Since 2009, Jama’atu Ahlis Sunna Lidda’awati Wal-Jihad known also as Boko Haram and its splinter faction Islamic State’s West Africa Province (ISWAP) have engaged in bloody violence campaigns against civilians and security forces in Northeast Nigeria and Lake Chad Basin.
The violence has led to over 30,000 deaths and displacement of more than 2.3 million people in Nigeria’s Northeast region.
In July 2019, President Muhammadu Buhari announced a new Super Camp strategy to curb growing attrition caused by raids on ‘forward operating bases’ (FOBs) along the fringes of Lake Chad and northern Borno.
Soldiers are concentrated in super bases and strong response areas located in garrison and satellite towns, from where troops are deployed for patrol and raids, and to provide security along major roads.
HumAngle understands that the policy has, to an extent, protected troops in the super camps.
While it works, the policy has, however, enabled insurgents to pose a greater threat to the countryside, roads and vulnerable mobile units with insufficient mine-resistant ambush-protected vehicles.
Humanitarian operations in some areas were significantly affected by the pullback due to the high risks on roads and in hinterland communities.
On Saturday, Boko Haram killed an estimated 78 farmers cultivating farmlands in Zabarmari, a town located less than 20 kilometres from Maiduguri, Borno State capital.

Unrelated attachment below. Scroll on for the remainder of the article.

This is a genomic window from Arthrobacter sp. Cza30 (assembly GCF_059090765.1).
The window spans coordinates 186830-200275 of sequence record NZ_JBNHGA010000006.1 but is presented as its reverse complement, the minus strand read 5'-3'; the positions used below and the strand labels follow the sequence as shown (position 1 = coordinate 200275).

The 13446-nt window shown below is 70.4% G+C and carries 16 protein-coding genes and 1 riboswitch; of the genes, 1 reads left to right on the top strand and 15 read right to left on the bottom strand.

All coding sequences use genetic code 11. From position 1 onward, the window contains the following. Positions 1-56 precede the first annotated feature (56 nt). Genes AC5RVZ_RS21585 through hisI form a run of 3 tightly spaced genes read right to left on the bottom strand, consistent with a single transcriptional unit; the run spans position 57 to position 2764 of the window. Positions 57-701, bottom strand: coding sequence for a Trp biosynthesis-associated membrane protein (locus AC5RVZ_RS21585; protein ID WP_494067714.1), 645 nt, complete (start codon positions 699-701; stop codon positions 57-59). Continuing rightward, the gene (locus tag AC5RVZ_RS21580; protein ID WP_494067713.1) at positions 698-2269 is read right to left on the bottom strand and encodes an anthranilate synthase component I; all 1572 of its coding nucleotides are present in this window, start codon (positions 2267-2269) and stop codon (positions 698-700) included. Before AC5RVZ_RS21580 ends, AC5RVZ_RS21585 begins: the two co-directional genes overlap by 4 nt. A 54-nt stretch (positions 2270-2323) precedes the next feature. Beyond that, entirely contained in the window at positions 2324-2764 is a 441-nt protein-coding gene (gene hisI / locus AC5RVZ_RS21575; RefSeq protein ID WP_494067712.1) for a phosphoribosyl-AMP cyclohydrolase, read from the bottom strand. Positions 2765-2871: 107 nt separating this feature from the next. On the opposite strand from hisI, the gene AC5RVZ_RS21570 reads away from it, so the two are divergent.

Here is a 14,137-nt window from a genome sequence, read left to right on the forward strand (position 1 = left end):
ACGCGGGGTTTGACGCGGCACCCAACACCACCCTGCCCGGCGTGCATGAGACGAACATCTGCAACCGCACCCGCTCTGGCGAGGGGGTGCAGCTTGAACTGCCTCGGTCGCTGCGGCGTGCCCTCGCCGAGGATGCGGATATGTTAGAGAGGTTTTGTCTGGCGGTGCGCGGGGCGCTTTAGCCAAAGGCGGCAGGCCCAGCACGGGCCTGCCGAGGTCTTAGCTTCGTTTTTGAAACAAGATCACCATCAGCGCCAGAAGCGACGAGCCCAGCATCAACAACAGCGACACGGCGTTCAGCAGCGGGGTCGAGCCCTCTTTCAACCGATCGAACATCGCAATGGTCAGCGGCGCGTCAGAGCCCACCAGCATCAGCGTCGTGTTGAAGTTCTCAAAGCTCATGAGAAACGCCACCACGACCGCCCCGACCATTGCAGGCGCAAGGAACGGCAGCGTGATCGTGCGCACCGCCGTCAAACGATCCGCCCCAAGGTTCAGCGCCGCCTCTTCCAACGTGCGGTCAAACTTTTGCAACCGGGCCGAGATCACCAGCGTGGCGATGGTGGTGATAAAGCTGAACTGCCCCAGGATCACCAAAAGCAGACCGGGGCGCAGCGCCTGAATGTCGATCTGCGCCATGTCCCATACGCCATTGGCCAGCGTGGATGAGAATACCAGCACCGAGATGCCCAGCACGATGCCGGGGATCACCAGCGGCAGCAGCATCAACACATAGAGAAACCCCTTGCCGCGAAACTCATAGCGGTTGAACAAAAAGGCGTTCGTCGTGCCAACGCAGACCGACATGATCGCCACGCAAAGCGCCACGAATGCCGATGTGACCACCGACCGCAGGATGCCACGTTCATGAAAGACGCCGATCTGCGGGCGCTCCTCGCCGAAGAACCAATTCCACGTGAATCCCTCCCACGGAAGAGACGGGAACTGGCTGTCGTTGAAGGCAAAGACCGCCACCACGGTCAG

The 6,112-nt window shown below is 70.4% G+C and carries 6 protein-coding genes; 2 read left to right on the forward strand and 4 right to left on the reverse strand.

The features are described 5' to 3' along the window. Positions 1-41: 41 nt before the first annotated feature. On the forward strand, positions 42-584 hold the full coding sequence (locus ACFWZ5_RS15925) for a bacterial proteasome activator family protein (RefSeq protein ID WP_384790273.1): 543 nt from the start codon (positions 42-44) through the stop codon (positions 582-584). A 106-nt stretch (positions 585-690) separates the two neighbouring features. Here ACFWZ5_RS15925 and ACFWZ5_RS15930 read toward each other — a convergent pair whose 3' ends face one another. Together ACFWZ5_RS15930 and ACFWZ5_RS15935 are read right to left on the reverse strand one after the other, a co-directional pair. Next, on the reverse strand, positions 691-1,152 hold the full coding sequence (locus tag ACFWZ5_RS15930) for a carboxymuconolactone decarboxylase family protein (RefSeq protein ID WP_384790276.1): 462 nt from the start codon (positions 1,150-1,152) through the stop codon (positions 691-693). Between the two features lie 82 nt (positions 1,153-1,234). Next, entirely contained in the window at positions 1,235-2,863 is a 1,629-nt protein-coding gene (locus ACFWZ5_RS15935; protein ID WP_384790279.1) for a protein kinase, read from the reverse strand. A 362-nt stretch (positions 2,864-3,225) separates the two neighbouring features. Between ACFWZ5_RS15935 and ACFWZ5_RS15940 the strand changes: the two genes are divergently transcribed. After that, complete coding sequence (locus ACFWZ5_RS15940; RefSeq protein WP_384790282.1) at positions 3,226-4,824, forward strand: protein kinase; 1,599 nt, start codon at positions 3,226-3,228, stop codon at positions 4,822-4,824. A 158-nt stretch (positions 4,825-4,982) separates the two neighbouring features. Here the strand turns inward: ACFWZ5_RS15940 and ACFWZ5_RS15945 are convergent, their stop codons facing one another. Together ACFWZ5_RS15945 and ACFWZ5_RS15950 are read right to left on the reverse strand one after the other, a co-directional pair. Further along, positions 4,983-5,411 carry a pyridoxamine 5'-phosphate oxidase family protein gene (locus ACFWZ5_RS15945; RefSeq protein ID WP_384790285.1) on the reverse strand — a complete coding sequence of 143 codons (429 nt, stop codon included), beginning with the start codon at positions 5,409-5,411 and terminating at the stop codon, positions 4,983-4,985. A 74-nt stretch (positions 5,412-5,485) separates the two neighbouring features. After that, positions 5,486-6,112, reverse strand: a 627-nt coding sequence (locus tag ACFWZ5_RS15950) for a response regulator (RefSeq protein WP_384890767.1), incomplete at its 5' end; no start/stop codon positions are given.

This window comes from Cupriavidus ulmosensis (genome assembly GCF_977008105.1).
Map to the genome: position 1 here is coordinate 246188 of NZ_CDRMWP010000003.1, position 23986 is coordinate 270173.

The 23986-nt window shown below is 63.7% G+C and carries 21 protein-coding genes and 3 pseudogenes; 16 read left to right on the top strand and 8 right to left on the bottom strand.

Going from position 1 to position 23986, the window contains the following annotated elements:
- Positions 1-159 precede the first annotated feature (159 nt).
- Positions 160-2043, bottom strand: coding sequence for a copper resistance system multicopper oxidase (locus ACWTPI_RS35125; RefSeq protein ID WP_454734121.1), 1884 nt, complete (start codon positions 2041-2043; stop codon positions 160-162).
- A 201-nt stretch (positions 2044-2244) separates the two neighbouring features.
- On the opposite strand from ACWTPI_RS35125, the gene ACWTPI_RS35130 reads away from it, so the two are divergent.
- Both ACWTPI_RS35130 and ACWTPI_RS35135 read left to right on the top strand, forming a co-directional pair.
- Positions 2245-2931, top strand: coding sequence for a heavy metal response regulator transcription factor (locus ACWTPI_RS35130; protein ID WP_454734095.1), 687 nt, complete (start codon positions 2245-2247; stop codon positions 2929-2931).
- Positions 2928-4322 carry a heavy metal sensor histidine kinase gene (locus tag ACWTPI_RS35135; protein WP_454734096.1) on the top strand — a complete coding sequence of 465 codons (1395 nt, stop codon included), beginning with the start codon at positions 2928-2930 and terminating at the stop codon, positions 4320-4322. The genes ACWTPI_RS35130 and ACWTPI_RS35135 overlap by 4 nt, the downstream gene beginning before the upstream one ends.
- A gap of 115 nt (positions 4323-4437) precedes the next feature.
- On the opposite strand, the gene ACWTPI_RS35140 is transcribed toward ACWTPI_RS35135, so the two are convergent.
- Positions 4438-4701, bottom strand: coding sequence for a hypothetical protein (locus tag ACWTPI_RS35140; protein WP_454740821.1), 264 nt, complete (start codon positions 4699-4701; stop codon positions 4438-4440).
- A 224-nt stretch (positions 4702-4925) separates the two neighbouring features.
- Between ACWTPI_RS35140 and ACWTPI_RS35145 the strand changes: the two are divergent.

The incident followed a pattern of large and small scale attacks on communities, travellers, farmers and loggers across the state by the terror groups.
Some of the most gruesome and large killings in 2020, happened in Auno in February, Foduma Kolomaiya village and Goni Usmanti in Gubio local government in June.
HumAngle has reported the setting up of checkpoints along roads connecting garrison towns by the terrorists, killing and abduction of travellers outside garrison towns.
Those abducted, suffered different fates with a few getting released while others killed or condemned to a life of slavery.
On Tuesday, Kashim Shettima, the former Borno State Governor and a serving senator stated on the floor of the Senate that the state has recorded 2,801 attacks and incidents, between January and November 19, 2020.
Shettima highlighted the disturbing trend of attacks in Borno and ramifications for the country.
A day earlier, the Babagana Zulum, incumbent Governor of Borno State made recommendations on dealing with the Boko Haram crisis to a Federal Government delegation that visited the state to commiserate with the people of Borno over Saturday’s killing.
The recommendations cut across the recruitment of Borno youths into the military and paramilitary services, provision of mine-resistant vehicles to troops, engage the services of mercenaries and Nigeria’s immediate neighbours, especially the government of Chad, Cameroon and Niger Republic.
In January, 1,200 Chadian troops withdrew from Nigeria after the end of their months-long mission fighting Boko Haram alongside the Nigerian military in northern Borno.
Soldiers from Niger, Cameroon and Chad under the MNJTF have frequently undertaken joint deployment and operations with Nigerian troops in Borno concurrently with national and MNJTF campaigns in the respective countries.
The renewed calls for revamping and retooling of the war effort could alter the current battlefield crisis, break what appears to be a stalemate and expand state presences beyond the trenches of garrison towns.